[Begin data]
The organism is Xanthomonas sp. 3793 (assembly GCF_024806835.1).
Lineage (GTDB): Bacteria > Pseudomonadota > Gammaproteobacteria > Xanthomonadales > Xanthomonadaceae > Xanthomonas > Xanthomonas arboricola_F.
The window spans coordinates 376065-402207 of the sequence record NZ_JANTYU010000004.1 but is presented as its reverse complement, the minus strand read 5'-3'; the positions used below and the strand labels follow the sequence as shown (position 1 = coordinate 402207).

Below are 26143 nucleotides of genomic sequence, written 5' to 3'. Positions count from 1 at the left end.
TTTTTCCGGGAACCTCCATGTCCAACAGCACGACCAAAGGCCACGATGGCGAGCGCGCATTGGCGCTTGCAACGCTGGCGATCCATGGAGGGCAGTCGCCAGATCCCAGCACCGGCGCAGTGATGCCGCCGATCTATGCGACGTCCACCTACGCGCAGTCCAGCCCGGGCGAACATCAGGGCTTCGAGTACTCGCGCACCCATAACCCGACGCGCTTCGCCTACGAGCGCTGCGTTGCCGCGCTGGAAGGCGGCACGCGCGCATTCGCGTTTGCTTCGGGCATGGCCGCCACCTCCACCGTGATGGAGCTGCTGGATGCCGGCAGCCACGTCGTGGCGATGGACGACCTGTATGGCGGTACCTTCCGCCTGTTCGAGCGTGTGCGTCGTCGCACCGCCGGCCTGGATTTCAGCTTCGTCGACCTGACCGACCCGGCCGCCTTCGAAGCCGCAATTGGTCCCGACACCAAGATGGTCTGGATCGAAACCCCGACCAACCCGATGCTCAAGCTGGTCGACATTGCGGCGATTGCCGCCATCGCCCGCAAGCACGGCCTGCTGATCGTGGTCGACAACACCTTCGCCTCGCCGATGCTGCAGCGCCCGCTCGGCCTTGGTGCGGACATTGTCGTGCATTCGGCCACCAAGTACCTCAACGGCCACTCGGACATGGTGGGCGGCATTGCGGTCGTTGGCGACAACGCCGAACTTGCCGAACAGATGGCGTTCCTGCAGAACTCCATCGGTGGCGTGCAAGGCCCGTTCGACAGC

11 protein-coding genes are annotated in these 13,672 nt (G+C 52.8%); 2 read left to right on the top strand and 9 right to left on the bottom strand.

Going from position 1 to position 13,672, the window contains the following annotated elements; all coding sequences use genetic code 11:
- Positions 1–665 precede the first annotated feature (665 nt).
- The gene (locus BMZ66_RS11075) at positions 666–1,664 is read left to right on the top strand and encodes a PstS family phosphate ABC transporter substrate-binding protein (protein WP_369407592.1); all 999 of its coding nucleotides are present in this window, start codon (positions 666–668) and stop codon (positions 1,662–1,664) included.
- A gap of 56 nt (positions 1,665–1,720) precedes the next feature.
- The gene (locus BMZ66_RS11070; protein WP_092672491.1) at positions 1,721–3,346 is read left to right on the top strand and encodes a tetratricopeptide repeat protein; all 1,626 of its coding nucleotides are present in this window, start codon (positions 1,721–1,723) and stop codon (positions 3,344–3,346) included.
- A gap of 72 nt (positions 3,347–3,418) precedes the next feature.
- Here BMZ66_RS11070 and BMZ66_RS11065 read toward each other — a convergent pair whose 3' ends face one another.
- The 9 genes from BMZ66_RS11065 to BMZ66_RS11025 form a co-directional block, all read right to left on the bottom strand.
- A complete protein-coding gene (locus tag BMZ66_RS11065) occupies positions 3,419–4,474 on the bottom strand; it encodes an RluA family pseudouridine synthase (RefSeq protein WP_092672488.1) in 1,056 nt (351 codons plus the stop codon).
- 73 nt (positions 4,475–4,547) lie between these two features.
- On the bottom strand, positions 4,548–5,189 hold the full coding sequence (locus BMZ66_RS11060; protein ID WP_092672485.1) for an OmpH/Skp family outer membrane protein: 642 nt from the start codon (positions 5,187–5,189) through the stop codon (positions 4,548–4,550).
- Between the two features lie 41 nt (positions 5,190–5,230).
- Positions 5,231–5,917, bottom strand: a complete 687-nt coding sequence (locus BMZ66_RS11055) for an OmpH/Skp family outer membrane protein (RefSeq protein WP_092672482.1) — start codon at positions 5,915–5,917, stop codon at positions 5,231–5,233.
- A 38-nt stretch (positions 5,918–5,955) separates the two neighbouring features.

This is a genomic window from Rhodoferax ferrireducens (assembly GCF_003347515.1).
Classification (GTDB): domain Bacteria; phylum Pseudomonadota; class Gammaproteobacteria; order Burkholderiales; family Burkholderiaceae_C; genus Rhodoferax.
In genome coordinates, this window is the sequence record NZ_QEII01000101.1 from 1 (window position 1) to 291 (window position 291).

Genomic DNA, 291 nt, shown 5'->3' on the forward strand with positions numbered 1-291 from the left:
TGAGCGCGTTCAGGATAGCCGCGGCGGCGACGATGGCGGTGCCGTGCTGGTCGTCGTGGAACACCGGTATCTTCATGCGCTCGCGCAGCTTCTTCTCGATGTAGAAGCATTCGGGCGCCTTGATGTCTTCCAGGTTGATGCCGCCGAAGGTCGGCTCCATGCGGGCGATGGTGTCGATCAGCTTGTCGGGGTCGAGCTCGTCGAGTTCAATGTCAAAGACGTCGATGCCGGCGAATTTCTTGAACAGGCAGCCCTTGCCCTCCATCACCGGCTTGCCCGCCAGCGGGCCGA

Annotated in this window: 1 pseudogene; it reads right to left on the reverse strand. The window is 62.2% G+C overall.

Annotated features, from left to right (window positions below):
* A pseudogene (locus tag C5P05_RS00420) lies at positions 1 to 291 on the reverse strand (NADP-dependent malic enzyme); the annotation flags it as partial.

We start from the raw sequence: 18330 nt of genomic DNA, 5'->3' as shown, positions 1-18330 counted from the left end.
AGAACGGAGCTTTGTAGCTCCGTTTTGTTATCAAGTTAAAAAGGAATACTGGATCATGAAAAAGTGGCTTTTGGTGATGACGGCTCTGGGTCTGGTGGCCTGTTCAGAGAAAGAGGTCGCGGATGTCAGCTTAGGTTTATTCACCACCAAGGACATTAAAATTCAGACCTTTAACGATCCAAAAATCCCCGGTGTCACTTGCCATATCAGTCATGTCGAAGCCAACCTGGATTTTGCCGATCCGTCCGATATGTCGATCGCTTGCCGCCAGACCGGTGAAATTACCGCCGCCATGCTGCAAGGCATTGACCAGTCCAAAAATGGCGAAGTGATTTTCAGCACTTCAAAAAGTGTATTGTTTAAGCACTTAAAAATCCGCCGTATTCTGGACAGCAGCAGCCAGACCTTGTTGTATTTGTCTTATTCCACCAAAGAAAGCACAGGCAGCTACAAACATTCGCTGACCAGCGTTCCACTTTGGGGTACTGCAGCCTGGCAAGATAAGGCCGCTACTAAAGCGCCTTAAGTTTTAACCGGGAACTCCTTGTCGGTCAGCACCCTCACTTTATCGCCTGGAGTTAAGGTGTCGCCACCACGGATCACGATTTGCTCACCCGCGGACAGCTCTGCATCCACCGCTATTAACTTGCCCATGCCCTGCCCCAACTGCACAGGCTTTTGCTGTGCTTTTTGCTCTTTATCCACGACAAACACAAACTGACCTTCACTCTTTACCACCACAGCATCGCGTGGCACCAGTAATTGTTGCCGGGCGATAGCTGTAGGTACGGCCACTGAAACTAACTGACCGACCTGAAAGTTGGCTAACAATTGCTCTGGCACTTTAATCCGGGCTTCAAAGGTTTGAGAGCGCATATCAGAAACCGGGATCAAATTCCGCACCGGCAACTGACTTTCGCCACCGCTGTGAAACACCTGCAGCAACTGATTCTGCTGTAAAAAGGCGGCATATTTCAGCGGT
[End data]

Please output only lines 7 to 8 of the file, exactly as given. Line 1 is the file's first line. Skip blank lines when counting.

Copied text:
Going from position 1 to position 13,672, the window contains the following annotated elements; all coding sequences use genetic code 11:
- Positions 1–665 precede the first annotated feature (665 nt).